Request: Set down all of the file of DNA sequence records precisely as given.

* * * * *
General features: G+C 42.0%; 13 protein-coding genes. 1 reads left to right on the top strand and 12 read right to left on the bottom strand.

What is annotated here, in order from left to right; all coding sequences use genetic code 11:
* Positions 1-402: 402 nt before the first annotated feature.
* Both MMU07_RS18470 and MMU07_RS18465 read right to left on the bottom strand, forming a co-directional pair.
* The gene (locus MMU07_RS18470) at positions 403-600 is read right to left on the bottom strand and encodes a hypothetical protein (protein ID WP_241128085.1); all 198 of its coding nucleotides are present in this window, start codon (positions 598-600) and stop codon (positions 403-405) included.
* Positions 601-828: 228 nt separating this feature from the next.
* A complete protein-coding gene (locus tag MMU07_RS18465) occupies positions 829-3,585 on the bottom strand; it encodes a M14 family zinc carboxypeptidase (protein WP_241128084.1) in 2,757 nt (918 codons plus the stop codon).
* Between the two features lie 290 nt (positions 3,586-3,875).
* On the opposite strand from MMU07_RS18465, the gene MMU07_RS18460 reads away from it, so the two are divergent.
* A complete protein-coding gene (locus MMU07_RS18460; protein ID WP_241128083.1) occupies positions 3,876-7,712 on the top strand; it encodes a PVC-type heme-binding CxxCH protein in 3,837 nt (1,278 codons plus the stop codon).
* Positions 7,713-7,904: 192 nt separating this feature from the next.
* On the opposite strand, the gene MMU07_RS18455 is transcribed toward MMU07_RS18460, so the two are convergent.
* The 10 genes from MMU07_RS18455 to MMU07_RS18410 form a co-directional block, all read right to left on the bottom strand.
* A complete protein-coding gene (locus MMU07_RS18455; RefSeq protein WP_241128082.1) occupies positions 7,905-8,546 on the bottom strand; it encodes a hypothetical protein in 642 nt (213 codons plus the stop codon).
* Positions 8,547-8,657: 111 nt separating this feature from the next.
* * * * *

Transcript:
General features: G+C 42.0%; 13 protein-coding genes. 1 reads left to right on the top strand and 12 read right to left on the bottom strand.

What is annotated here, in order from left to right; all coding sequences use genetic code 11:
* Positions 1-402: 402 nt before the first annotated feature.
* Both MMU07_RS18470 and MMU07_RS18465 read right to left on the bottom strand, forming a co-directional pair.
* The gene (locus MMU07_RS18470) at positions 403-600 is read right to left on the bottom strand and encodes a hypothetical protein (protein ID WP_241128085.1); all 198 of its coding nucleotides are present in this window, start codon (positions 598-600) and stop codon (positions 403-405) included.
* Positions 601-828: 228 nt separating this feature from the next.
* A complete protein-coding gene (locus tag MMU07_RS18465) occupies positions 829-3,585 on the bottom strand; it encodes a M14 family zinc carboxypeptidase (protein WP_241128084.1) in 2,757 nt (918 codons plus the stop codon).
* Between the two features lie 290 nt (positions 3,586-3,875).
* On the opposite strand from MMU07_RS18465, the gene MMU07_RS18460 reads away from it, so the two are divergent.
* A complete protein-coding gene (locus MMU07_RS18460; protein ID WP_241128083.1) occupies positions 3,876-7,712 on the top strand; it encodes a PVC-type heme-binding CxxCH protein in 3,837 nt (1,278 codons plus the stop codon).
* Positions 7,713-7,904: 192 nt separating this feature from the next.
* On the opposite strand, the gene MMU07_RS18455 is transcribed toward MMU07_RS18460, so the two are convergent.
* The 10 genes from MMU07_RS18455 to MMU07_RS18410 form a co-directional block, all read right to left on the bottom strand.
* A complete protein-coding gene (locus MMU07_RS18455; RefSeq protein WP_241128082.1) occupies positions 7,905-8,546 on the bottom strand; it encodes a hypothetical protein in 642 nt (213 codons plus the stop codon).
* Positions 8,547-8,657: 111 nt separating this feature from the next.